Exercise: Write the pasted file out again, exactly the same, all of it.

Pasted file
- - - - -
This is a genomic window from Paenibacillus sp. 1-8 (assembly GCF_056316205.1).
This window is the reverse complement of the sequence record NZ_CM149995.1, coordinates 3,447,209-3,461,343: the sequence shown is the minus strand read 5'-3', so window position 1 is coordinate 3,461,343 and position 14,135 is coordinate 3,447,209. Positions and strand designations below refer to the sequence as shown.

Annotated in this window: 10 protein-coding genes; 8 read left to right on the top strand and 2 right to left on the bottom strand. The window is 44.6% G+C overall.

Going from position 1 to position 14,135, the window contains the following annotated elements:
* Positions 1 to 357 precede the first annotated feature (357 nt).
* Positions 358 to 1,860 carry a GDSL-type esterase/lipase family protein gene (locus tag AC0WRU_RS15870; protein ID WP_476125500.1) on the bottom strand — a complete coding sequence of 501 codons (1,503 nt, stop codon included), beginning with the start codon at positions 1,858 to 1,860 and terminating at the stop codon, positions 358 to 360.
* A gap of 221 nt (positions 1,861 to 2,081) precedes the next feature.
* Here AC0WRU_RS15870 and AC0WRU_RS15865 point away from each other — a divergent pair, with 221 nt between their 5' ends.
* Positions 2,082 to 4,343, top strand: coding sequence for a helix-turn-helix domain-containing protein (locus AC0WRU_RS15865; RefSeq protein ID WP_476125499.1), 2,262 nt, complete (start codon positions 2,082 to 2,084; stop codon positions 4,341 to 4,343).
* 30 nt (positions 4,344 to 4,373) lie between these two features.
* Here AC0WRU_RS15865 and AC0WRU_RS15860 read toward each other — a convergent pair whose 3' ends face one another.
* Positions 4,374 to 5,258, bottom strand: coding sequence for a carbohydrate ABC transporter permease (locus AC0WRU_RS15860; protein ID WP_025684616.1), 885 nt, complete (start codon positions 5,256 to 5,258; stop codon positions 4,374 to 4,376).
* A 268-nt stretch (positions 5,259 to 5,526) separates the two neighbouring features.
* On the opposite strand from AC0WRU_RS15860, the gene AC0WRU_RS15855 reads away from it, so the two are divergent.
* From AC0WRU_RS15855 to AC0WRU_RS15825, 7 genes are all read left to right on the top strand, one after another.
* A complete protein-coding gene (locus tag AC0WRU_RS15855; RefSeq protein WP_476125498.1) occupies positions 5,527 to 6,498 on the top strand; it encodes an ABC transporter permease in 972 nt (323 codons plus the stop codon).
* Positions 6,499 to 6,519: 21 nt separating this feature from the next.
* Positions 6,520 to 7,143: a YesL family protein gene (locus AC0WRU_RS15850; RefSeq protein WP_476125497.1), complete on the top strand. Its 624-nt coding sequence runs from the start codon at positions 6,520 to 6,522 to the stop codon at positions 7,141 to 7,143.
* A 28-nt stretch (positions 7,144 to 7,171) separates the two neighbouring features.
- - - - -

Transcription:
This is a genomic window from Paenibacillus sp. 1-8 (assembly GCF_056316205.1).
This window is the reverse complement of the sequence record NZ_CM149995.1, coordinates 3,447,209-3,461,343: the sequence shown is the minus strand read 5'-3', so window position 1 is coordinate 3,461,343 and position 14,135 is coordinate 3,447,209. Positions and strand designations below refer to the sequence as shown.

Annotated in this window: 10 protein-coding genes; 8 read left to right on the top strand and 2 right to left on the bottom strand. The window is 44.6% G+C overall.

Going from position 1 to position 14,135, the window contains the following annotated elements:
* Positions 1 to 357 precede the first annotated feature (357 nt).
* Positions 358 to 1,860 carry a GDSL-type esterase/lipase family protein gene (locus tag AC0WRU_RS15870; protein ID WP_476125500.1) on the bottom strand — a complete coding sequence of 501 codons (1,503 nt, stop codon included), beginning with the start codon at positions 1,858 to 1,860 and terminating at the stop codon, positions 358 to 360.
* A gap of 221 nt (positions 1,861 to 2,081) precedes the next feature.
* Here AC0WRU_RS15870 and AC0WRU_RS15865 point away from each other — a divergent pair, with 221 nt between their 5' ends.
* Positions 2,082 to 4,343, top strand: coding sequence for a helix-turn-helix domain-containing protein (locus AC0WRU_RS15865; RefSeq protein ID WP_476125499.1), 2,262 nt, complete (start codon positions 2,082 to 2,084; stop codon positions 4,341 to 4,343).
* 30 nt (positions 4,344 to 4,373) lie between these two features.
* Here AC0WRU_RS15865 and AC0WRU_RS15860 read toward each other — a convergent pair whose 3' ends face one another.
* Positions 4,374 to 5,258, bottom strand: coding sequence for a carbohydrate ABC transporter permease (locus AC0WRU_RS15860; protein ID WP_025684616.1), 885 nt, complete (start codon positions 5,256 to 5,258; stop codon positions 4,374 to 4,376).
* A 268-nt stretch (positions 5,259 to 5,526) separates the two neighbouring features.
* On the opposite strand from AC0WRU_RS15860, the gene AC0WRU_RS15855 reads away from it, so the two are divergent.
* From AC0WRU_RS15855 to AC0WRU_RS15825, 7 genes are all read left to right on the top strand, one after another.
* A complete protein-coding gene (locus tag AC0WRU_RS15855; RefSeq protein WP_476125498.1) occupies positions 5,527 to 6,498 on the top strand; it encodes an ABC transporter permease in 972 nt (323 codons plus the stop codon).
* Positions 6,499 to 6,519: 21 nt separating this feature from the next.
* Positions 6,520 to 7,143: a YesL family protein gene (locus AC0WRU_RS15850; RefSeq protein WP_476125497.1), complete on the top strand. Its 624-nt coding sequence runs from the start codon at positions 6,520 to 6,522 to the stop codon at positions 7,141 to 7,143.
* A 28-nt stretch (positions 7,144 to 7,171) separates the two neighbouring features.